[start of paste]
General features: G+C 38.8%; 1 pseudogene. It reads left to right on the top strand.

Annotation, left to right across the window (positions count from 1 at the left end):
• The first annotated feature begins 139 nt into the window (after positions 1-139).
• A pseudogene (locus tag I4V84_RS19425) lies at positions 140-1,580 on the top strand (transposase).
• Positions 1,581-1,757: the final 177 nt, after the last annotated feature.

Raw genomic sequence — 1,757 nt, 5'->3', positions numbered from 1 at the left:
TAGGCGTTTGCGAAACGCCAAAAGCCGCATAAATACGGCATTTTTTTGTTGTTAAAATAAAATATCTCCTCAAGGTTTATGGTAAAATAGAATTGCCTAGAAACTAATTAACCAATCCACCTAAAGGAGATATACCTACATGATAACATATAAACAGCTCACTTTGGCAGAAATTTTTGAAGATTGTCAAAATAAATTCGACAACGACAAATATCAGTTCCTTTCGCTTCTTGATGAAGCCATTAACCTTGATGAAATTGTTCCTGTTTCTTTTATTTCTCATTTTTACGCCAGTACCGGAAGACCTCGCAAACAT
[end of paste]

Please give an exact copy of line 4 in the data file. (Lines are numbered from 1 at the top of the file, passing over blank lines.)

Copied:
• A pseudogene (locus tag I4V84_RS19425) lies at positions 140-1,580 on the top strand (transposase).